Adam Siepel, a quantitative biologist at Cold Spring Harbor Laboratory in New York, and his colleagues decided to focus on such gaps in the narrative. They were particularly interested in looking for signs of gene flow from modern humans into Neanderthals. That flow of genetic information is harder to study than the reverse, not only because of how long ago it happened, but also because there are fewer genomes to refer to: Think of all the present-day genomes at researchers’ disposal, versus the handful of Neanderthal genomes left intact, or the single genome recovered from Denisovan remains. The challenge again prompted the need for new methods.
Using one such new technique, first in 2016 and then again in a preprint posted earlier this summer, Siepel and his team found that around 3% of Neanderthal DNA — and possibly as much as 6% — came from modern humans who mated with the Neanderthals more than 200,000 years ago. The same group who gave rise to modern humans throughout the world also furnished Neanderthals with (at least a little) more DNA than the Neanderthals would later give them. “You think you’re just looking at a Neanderthal,” Siepel said, “but you’re actually looking at a mixture of Neanderthal and modern human.”
“That’s cool,” Hawks said. Such a high level of genetic admixture, he added, “is like saying 6% of the cars on the road that you see are red, but somehow you never noticed any red cars. You ought to notice that.” And yet the methods in general use had not. To Hawks, the omission suggests that there may be a lot more shared genetic material still to find even if it can’t yet be quantified accurately. More advanced techniques may change that.
More Than a One-Off
The finding also adds to the already compelling body of evidence that there were multiple migrations of modern humans out of Africa, stretching back over hundreds of thousands of years. Modern humans were thought to have evolved in Africa after the departure of Neanderthals and Denisovans, and to have remained on the continent until their well-known out-of-Africa diaspora 60,000 years ago. But recently, fossil evidence has indicated otherwise: A human jawbone in Israel, reported last year to date back to 180,000 years ago, and a skull fragment in Greece that’s even older, indicate earlier human migrations.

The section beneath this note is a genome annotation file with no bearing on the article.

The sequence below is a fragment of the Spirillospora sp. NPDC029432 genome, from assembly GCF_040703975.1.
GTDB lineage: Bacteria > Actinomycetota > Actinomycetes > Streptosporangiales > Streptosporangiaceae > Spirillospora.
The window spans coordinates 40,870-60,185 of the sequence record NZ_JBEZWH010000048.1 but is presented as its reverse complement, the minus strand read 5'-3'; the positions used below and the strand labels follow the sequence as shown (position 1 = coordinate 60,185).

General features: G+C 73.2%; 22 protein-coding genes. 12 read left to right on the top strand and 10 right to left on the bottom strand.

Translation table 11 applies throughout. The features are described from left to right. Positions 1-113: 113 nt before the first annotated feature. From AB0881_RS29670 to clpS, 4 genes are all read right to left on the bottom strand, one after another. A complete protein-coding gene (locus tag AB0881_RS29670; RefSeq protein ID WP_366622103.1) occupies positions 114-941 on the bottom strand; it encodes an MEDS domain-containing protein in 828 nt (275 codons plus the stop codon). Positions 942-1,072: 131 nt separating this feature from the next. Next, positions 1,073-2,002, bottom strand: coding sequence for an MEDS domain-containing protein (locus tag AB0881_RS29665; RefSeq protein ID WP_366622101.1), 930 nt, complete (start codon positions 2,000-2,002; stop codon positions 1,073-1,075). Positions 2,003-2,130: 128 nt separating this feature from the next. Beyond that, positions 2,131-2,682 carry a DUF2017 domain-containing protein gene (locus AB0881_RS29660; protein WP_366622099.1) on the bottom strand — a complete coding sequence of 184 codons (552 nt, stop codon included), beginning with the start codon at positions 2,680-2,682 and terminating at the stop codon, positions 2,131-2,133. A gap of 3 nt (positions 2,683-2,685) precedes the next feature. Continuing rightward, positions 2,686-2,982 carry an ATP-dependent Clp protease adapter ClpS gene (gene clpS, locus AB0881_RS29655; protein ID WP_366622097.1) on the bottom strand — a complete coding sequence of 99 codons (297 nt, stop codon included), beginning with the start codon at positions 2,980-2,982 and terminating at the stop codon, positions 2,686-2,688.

In fact, with that piece of skull, archaeologists may have stumbled across a possible member of the long-ago exodus that Siepel and his team inferred in their genomic study. The fossil, which was classified as Neanderthal when it was unearthed in Greece in the 1970s, was analyzed last month by the paleoanthropologist Katerina Harvati of the University of Tübingen and her colleagues. Structurally, it looked somewhat like a modern human skull, but it was estimated to be about 210,000 years old — supposedly too old to be modern at that location. (Because the structural similarities to modern skulls show up in reconstructive models of the Greek fossil, the conclusion is controversial and will probably continue to be until DNA can be recovered for a genetic study to confirm it.)
Now the DNA evidence seems to back up this revised migration narrative as well. In retrospect, “it seems quite natural,” Scally said, “to say that human populations and evolution were just as messy 200,000 years ago, and just as subdivided and structured … as they are today.”
“It makes it hard to argue that there was ever some … special evolutionary event or genetic event that triggered the evolution of humans as we know them,” he added. Humans have been continuously evolving through the mixing of varied populations for hundreds of thousands of years. (In fact, Scally posits that our species did not originally evolve from a single population in Africa, but rather from many interconnected populations spread out across the continent.)
“This is telling us, ‘Oh, this is not a weird one-off,’” Hawks said. “It’s a continuing interaction.”
What is curious is that the only migration that seems to have left modern human descendants in Europe and Asia was the one from 60,000 years ago. The groups that migrated earlier apparently all died out or got absorbed into Neanderthal or other ancient populations. “If there were earlier events,” Scally said, “they left essentially no ancestry or negligible ancestry in us today.”